Home' OsteoLife : OsteoLife Autumn 2015 Contents 20 Osteopathy Australia
uild Insurance sees numerous claims against
osteopaths each year where the patient claims
the osteopath has touched them or acted
inappropriately during the course of treatment.
In the majority of cases the osteopath has
provided appropriate treatment that is clinically justified.
So why would their patients complain?
Osteopaths need to make sure they
communicate with patients to ensure they
feel comfortable about their treatment.
The patient presented complaining of jaw pain and also
mentioned that she had been seeing a chiropractor for an
unstable pelvis and coccyx following childbirth. The osteopath
provided a range of assessments and treatments to her spine,
jaw and pelvis. Following the treatment the patient complained
to the Australian Health Practitioner Regulation Agency (AHPRA)
that the osteopath had not provided her with adequate privacy
to undress and dress, as he did not leave the room during this
time or offer the use of a screen. She also complained that
he did not fully explain or gain her consent for the treatment
provided, specifically the treatment around her pelvis region. The
patient also felt uncomfortable during treatment as she felt the
towel used to cover her while lying on the treatment table was
inadequate to cover her as she rolled over. Overall, the patient felt
quite vulnerable and uncomfortable throughout the consultation.
Following an investigation by the Osteopathy Board of Australia,
the osteopath agreed to undertake further education on informed
consent, communication and record keeping.
The patient went to see the osteopath due to back pain. During
the assessment and treatment the osteopath treated, among
other areas, her adductor muscles. The patient acknowledged
the osteopath asked if it was okay for him to treat this region,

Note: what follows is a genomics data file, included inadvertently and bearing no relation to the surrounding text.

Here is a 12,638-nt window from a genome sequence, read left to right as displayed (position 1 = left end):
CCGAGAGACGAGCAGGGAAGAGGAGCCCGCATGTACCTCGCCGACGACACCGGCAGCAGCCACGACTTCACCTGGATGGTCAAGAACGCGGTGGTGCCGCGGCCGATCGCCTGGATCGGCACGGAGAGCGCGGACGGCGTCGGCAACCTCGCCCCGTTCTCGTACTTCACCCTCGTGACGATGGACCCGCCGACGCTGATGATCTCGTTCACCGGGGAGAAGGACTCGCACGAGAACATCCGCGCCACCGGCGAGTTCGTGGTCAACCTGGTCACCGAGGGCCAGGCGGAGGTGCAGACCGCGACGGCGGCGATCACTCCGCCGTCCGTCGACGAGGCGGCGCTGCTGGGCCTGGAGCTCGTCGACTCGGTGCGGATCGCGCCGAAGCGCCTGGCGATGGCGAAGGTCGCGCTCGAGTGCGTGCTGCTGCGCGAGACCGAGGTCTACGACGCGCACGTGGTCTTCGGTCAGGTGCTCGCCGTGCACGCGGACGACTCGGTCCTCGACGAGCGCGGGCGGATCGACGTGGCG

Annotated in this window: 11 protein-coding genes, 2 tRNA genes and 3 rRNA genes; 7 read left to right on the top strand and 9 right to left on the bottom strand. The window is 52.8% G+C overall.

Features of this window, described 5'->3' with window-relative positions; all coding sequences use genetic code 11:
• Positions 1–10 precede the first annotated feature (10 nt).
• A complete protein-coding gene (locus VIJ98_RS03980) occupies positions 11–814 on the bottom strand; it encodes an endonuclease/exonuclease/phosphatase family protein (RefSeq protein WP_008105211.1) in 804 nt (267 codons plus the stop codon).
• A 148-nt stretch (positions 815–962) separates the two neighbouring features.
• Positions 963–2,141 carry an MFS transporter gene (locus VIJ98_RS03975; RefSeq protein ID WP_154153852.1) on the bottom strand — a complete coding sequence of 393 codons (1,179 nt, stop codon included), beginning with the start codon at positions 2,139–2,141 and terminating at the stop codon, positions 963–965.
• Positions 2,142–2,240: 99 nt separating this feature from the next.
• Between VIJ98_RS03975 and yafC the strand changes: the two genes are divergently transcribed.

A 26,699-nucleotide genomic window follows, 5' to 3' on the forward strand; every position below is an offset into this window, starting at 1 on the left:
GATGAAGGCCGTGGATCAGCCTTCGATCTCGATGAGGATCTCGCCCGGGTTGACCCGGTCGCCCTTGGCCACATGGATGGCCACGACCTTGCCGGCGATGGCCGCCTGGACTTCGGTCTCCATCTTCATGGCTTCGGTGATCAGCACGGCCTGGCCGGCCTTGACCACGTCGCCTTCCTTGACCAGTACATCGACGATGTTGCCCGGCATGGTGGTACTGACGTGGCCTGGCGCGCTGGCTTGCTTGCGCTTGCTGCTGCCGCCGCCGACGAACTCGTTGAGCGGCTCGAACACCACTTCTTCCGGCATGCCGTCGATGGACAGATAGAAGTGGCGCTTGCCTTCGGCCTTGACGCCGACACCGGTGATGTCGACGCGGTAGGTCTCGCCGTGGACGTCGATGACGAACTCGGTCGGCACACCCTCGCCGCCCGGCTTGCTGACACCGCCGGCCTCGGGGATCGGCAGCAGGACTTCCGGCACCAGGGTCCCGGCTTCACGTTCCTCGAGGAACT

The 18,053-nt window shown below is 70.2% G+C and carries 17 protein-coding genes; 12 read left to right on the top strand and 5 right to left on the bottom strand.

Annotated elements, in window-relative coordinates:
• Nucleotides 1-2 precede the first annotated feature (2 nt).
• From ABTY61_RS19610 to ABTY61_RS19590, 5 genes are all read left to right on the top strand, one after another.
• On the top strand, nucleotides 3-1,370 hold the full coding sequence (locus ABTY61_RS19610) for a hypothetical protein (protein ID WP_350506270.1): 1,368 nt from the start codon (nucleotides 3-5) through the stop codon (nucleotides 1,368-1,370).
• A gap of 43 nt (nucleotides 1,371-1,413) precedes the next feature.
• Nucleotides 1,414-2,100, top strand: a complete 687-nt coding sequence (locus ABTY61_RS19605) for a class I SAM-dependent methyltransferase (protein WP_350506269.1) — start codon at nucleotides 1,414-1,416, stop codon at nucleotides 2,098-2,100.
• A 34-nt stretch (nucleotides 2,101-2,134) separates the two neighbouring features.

however, as she didn’t know what her adductor muscles were,
she didn’t know what she was agreeing to. Even though the
patient felt her pain had improved following the treatment, she
left the consultation feeling violated. She didn’t understand why
he needed to touch her ‘down there’ to treat her back. The matter
was reported to AHPRA. The Osteopathy Board’s investigation
found that the treatment provided by the osteopath was
appropriate. However, the osteopath was cautioned regarding his
communication with patients and informed consent processes and
was instructed to undertake further education in these areas.
“WhAt is obviouS or
common SenSe to You As
An OstEOpAth Will nOt bE
ObviOus tO yOur pAtiEnts.”
Guild Insurance Limited ABN 55 004 538 863, AFS Licence No.
233 791. This article contains information of a general nature
only, and is not intended to constitute the provision of legal
advice. Guild Insurance supports your Association through the
payment of referral fees for certain products or services you
take out with them.
Quick tips to avoid complaints
of inappropriate behaviour
• The gender of the patient and the practitioner is
irrelevant in relation to appropriate touching – the
same rules apply to all.
• Leave the room while patients undress and dress, or
provide a full screen for them to use.
• Provide each patient with clean towels or a robe to
assist with patient modesty. Where possible, use these
to keep parts of the body not being treated covered.
• Ensure the patient understands and has consented to
the treatment before you commence. If this treatment
is to a sensitive or private body part, be sure they
• Consider obtaining written consent for treatment to
particularly sensitive or private areas.
• Remember that what is obvious or common sense
to you as an osteopath will not be obvious to
Osteopathy Australia recognises the importance of
osteopaths understanding what they should do to avoid
an allegation of inappropriate behaviour. For this reason
they have created very useful information resources to
assist the profession. To access this information please visit
Osteopathy Australia’s website at www.osteopathy.org.au.
As a registered osteopath, it is your responsibility to
understand and comply with requirements regarding the
treatment of your patients.
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